His arm isn’t nearly as powerful as it once was. Most NFL nose tackles could dust him in a foot race. After two surgeries on his neck, one jarring hit threatens to send him into retirement.
Yet for all his defects and deficiencies, the Broncos’ Peyton Manning is considered the best quarterback in the game and – careful how you phrase this in the Bay Area – is in the running for the best passer ever.
“He’s 38 and he still loves the game, loves playing, loves preparing,” said 49ers defensive coordinator Vic Fangio, who more than any member of the 49ers will match wits with Manning on Sunday. “I’m sure he’s studying just as he always has. He’s a true football junkie.”
Never miss a local story.
Fangio discovered this earlier than most of Manning’s opponents.
Fangio was New Orleans’ linebackers coach from 1986 to 1994, and former Saints quarterback Archie Manning often would visit the Saints’ facility. During the offseason, Manning’s sons tagged along, and 14-year-old Peyton would relish any opportunity to throw passes or run drills with the Saints players.
“He was thrilled to be there with some other NFL players, but yet he was focused on the task at hand and he wanted to throw the ball good,” Fangio said. “You knew he had talent. To foresee an NFL, Hall of Fame career that he’s had at that stage may be a little farfetched, but you knew the guy was talented. You knew he had the right makeup to be a special player.”
The two met again in Indianapolis in 1999 when Fangio was hired to run the Colts’ defense. The Colts had made Manning the No. 1 pick in the draft the year before but won only three games that season. Manning, who threw 28 interceptions as a rookie, was determined to get better.
“He would spend a lot of time at the facility,” Fangio said. “I’m talking day and night. Many times, I’d walk by the film room where he was watching tape, he’d pull me in and ask me what the defense was doing here, why they’re doing this, or he’d come in my office and ask me. We would always have football conversations.”
Recalled Manning: “I used to enjoy talking ball with him and competing against his defenses in practice. It was always very competitive. In the different places he’s been, his teams have always been very well-coached.”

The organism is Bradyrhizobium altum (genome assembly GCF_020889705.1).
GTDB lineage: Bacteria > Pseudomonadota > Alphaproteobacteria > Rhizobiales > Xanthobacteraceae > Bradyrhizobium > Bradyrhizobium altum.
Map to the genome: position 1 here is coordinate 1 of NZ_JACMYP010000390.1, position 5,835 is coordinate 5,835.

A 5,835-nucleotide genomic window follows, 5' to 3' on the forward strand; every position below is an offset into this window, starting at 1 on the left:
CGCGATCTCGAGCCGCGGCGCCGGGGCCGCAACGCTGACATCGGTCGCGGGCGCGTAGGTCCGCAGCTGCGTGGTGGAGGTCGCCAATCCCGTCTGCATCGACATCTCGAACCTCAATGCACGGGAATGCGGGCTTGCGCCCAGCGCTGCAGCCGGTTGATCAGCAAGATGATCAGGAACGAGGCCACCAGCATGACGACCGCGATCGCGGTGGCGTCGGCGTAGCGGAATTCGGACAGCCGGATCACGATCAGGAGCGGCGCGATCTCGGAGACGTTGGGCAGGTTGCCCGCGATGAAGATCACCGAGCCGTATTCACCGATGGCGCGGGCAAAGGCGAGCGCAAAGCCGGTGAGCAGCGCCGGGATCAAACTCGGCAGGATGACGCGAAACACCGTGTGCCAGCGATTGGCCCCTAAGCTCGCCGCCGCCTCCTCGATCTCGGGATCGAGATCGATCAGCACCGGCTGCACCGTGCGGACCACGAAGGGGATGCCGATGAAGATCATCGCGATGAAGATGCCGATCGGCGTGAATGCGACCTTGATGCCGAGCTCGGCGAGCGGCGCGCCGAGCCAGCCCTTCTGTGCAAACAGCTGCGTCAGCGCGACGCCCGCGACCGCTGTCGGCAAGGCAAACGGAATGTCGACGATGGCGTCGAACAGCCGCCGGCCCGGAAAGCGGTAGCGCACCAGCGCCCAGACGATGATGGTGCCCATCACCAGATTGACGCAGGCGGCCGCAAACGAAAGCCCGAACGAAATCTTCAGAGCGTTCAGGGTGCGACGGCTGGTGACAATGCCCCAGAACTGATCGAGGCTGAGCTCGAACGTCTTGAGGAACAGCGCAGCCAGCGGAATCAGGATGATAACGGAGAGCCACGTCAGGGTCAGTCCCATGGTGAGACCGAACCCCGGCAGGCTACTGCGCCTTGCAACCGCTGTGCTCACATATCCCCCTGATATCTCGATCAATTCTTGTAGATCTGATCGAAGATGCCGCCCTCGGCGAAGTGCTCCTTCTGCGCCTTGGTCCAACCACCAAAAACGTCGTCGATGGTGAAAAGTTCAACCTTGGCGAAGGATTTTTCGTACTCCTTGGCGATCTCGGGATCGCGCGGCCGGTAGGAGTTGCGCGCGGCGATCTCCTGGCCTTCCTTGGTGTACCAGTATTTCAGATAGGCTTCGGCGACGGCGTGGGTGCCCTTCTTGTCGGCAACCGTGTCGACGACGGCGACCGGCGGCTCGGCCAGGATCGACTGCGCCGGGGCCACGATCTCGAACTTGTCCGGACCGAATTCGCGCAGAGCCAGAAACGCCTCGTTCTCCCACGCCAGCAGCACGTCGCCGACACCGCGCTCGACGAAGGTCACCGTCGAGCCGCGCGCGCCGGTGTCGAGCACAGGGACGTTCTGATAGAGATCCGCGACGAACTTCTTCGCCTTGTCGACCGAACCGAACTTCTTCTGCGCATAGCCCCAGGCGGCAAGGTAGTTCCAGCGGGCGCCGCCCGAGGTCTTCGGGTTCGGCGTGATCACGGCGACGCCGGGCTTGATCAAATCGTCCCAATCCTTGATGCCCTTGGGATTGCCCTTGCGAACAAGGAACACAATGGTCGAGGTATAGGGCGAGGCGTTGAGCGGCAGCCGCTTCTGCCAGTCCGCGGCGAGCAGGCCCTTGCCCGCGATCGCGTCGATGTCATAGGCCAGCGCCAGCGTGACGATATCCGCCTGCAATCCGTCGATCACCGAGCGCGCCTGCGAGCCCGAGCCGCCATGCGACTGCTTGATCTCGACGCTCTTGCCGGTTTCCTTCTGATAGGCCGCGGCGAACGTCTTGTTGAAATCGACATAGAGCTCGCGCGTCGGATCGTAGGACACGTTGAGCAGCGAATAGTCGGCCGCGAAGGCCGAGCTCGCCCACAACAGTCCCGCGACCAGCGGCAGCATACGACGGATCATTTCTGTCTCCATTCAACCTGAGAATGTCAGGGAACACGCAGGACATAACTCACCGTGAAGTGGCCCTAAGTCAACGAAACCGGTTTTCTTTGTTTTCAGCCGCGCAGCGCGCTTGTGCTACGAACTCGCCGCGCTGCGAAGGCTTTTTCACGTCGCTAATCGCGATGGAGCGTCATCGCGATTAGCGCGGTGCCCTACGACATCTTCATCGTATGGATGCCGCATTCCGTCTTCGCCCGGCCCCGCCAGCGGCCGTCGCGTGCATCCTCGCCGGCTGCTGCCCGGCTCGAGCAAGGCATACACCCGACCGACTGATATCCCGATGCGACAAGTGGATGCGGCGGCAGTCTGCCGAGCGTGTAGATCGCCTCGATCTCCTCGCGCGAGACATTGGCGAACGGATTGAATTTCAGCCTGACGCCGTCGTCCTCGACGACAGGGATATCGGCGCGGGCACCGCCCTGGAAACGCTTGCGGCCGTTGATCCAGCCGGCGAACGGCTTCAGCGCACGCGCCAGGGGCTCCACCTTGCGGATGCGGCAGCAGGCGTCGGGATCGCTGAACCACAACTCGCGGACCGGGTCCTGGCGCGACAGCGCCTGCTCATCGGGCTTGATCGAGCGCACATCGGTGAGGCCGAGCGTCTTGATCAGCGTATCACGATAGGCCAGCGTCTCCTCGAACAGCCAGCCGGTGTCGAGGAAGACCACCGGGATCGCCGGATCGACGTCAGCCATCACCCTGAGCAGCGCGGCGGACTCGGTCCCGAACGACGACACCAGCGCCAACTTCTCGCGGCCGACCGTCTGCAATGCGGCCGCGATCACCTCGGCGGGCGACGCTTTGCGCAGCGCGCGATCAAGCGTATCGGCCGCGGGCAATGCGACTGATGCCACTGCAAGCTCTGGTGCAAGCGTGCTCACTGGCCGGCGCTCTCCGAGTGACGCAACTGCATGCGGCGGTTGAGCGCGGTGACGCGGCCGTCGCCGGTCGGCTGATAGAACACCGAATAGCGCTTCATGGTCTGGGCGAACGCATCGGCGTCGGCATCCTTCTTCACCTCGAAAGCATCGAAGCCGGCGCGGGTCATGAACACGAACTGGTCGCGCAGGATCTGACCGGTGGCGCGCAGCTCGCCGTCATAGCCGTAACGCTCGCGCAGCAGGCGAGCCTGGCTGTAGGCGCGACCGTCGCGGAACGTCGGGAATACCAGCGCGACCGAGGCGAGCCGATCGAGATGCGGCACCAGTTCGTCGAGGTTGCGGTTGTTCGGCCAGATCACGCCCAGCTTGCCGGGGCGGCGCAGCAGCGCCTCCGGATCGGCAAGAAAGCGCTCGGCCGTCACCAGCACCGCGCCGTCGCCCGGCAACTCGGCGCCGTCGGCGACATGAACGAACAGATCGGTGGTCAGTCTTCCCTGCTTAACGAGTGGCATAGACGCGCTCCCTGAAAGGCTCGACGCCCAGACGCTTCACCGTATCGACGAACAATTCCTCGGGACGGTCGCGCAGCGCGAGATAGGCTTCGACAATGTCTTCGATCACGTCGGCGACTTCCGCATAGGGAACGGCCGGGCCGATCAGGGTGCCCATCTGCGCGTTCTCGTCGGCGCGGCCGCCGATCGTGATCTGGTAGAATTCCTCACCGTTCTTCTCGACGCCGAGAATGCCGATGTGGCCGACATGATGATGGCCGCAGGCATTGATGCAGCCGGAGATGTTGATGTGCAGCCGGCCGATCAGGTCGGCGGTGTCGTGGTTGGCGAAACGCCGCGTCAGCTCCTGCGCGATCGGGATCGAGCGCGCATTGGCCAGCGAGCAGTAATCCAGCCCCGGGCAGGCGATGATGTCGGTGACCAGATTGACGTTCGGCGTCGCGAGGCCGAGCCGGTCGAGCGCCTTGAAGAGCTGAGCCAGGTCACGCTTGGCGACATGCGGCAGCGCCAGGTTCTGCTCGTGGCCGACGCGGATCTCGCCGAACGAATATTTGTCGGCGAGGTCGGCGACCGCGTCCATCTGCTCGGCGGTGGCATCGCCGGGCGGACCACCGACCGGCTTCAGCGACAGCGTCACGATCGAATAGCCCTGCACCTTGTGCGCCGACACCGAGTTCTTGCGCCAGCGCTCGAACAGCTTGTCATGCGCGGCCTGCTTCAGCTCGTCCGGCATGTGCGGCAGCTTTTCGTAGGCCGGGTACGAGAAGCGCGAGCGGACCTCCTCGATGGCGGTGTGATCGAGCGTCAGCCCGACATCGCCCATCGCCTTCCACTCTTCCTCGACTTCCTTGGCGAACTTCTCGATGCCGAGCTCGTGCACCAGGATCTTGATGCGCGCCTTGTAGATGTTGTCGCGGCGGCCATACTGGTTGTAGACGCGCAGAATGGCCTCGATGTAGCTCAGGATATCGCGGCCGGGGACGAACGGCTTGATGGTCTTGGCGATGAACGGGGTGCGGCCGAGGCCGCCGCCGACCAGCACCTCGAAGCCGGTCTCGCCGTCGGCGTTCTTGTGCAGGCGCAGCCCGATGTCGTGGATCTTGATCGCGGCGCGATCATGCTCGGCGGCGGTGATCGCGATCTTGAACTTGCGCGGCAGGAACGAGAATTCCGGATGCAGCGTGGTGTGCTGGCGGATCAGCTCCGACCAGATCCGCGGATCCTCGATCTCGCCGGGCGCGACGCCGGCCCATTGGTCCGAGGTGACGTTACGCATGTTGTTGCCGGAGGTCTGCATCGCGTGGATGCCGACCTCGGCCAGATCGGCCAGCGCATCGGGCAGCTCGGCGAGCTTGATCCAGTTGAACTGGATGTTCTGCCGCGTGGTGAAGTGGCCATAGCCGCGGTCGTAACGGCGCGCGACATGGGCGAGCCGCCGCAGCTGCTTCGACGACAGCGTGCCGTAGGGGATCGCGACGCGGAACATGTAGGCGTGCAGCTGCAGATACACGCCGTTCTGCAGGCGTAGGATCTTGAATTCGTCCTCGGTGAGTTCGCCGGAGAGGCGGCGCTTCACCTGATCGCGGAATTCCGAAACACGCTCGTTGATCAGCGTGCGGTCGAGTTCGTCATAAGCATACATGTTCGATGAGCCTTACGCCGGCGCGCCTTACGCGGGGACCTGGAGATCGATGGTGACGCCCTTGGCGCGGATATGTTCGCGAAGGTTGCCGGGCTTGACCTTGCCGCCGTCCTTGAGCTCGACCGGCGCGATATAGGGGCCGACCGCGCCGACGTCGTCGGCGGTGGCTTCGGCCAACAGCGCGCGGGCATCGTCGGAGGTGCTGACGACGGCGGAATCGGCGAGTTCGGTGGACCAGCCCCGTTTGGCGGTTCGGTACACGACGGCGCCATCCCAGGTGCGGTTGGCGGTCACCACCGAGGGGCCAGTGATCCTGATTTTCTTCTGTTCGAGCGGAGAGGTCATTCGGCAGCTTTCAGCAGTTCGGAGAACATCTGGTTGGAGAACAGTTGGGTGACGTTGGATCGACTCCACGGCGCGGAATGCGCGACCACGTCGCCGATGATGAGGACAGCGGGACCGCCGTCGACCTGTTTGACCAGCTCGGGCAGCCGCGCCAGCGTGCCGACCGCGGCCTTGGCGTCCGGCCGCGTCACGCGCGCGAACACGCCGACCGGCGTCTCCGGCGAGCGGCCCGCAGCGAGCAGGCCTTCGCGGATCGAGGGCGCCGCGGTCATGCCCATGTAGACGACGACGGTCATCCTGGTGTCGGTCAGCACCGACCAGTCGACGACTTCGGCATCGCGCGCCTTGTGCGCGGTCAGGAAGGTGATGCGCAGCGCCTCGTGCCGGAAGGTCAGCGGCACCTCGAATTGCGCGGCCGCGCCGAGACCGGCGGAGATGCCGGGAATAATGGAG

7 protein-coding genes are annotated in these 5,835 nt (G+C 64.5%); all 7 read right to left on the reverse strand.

When the schedule was announced last spring, the 49ers and Broncos looked like the top Week 7 matchup. And the hype has intensified as Manning closes in on Brett Favre’s record of 508 touchdown passes, now just two behind.
Manning has sloughed off the achievement in his usual, “Aw, shucks” style, and the 49ers’ defensive players have said they have far more pressing concerns. Still, no defensive player wants to be on an endless loop of Manning highlights the week after the game.
“We know they’re going to try to attack (us) in a couple of different ways,” cornerback Perrish Cox said. “We also know what kind of record Peyton is on. We know he’s gonna try and get that. We’ve got that all in mind. We’re just going to face forward and play our game.”
Manning’s physical tools may have diminished with age, but his greatest weapon – his football acumen – has expanded.
Fangio and his players noted that Manning essentially will huddle at the line of scrimmage. While he’s calling out plays, he’s looking at the defense and figuring out the best play call to thwart a particular alignment. It’s as if Manning is solving a puzzle before each play.
Safety Antoine Bethea, who played six seasons with Manning in Indianapolis, said the 49ers must be careful not to outsmart themselves.
“The most important thing is not trying to disguise so much that we get out of position,” Bethea said. “So we’ll try to show him different looks. But at the end of the day, get in a position where we can still do our job.”
Another 49ers strategy: Don’t give Manning a head start on deciphering how the defense will attack him. Asked how he will try to prevent Manning from getting to the line of scrimmage early and figuring out what kind of defense the 49ers are in, Fangio put on his poker face.
“Don’t show him what we’re in,” he said.
Read Matt Barrows’ blogs and archives at www.sacbee.com/sf49ers.